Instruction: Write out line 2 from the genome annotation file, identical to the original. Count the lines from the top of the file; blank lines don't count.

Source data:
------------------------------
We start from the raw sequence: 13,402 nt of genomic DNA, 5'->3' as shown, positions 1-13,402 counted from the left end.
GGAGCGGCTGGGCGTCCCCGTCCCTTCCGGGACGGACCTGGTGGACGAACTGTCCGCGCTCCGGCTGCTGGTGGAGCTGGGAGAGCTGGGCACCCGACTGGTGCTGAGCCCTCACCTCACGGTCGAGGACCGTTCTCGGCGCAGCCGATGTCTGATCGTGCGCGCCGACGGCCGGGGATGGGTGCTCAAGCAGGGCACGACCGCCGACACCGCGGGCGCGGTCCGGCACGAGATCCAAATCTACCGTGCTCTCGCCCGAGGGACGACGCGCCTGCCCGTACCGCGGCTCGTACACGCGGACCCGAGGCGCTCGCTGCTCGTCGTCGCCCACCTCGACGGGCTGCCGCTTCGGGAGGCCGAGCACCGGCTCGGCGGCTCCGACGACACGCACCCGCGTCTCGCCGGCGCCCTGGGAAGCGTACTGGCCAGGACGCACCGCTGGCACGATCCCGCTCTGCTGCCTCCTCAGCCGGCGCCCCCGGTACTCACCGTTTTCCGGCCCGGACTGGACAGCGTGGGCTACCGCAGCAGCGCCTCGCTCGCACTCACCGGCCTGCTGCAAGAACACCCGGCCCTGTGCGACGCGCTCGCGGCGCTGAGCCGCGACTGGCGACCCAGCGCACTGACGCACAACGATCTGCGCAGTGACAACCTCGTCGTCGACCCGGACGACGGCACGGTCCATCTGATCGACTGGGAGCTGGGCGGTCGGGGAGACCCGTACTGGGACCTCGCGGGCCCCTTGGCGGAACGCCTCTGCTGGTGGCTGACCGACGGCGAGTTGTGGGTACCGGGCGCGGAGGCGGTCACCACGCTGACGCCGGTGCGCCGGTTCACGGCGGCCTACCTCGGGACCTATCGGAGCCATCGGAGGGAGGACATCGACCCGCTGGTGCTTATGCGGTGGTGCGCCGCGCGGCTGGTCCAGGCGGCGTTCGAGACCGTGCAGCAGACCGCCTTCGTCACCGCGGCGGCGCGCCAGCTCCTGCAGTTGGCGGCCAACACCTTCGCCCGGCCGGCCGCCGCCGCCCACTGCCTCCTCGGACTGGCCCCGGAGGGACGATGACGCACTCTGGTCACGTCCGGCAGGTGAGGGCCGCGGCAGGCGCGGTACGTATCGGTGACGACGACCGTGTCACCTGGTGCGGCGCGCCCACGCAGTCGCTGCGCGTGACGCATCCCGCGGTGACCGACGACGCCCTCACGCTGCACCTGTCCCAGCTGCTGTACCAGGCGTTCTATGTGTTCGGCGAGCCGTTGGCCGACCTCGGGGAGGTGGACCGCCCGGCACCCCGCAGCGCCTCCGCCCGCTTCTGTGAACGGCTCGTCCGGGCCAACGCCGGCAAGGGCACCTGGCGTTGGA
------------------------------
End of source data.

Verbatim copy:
GGAGCGGCTGGGCGTCCCCGTCCCTTCCGGGACGGACCTGGTGGACGAACTGTCCGCGCTCCGGCTGCTGGTGGAGCTGGGAGAGCTGGGCACCCGACTGGTGCTGAGCCCTCACCTCACGGTCGAGGACCGTTCTCGGCGCAGCCGATGTCTGATCGTGCGCGCCGACGGCCGGGGATGGGTGCTCAAGCAGGGCACGACCGCCGACACCGCGGGCGCGGTCCGGCACGAGATCCAAATCTACCGTGCTCTCGCCCGAGGGACGACGCGCCTGCCCGTACCGCGGCTCGTACACGCGGACCCGAGGCGCTCGCTGCTCGTCGTCGCCCACCTCGACGGGCTGCCGCTTCGGGAGGCCGAGCACCGGCTCGGCGGCTCCGACGACACGCACCCGCGTCTCGCCGGCGCCCTGGGAAGCGTACTGGCCAGGACGCACCGCTGGCACGATCCCGCTCTGCTGCCTCCTCAGCCGGCGCCCCCGGTACTCACCGTTTTCCGGCCCGGACTGGACAGCGTGGGCTACCGCAGCAGCGCCTCGCTCGCACTCACCGGCCTGCTGCAAGAACACCCGGCCCTGTGCGACGCGCTCGCGGCGCTGAGCCGCGACTGGCGACCCAGCGCACTGACGCACAACGATCTGCGCAGTGACAACCTCGTCGTCGACCCGGACGACGGCACGGTCCATCTGATCGACTGGGAGCTGGGCGGTCGGGGAGACCCGTACTGGGACCTCGCGGGCCCCTTGGCGGAACGCCTCTGCTGGTGGCTGACCGACGGCGAGTTGTGGGTACCGGGCGCGGAGGCGGTCACCACGCTGACGCCGGTGCGCCGGTTCACGGCGGCCTACCTCGGGACCTATCGGAGCCATCGGAGGGAGGACATCGACCCGCTGGTGCTTATGCGGTGGTGCGCCGCGCGGCTGGTCCAGGCGGCGTTCGAGACCGTGCAGCAGACCGCCTTCGTCACCGCGGCGGCGCGCCAGCTCCTGCAGTTGGCGGCCAACACCTTCGCCCGGCCGGCCGCCGCCGCCCACTGCCTCCTCGGACTGGCCCCGGAGGGACGATGACGCACTCTGGTCACGTCCGGCAGGTGAGGGCCGCGGCAGGCGCGGTACGTATCGGTGACGACGACCGTGTCACCTGGTGCGGCGCGCCCACGCAGTCGCTGCGCGTGACGCATCCCGCGGTGACCGACGACGCCCTCACGCTGCACCTGTCCCAGCTGCTGTACCAGGCGTTCTATGTGTTCGGCGAGCCGTTGGCCGACCTCGGGGAGGTGGACCGCCCGGCACCCCGCAGCGCCTCCGCCCGCTTCTGTGAACGGCTCGTCCGGGCCAACGCCGGCAAGGGCACCTGGCGTTGGA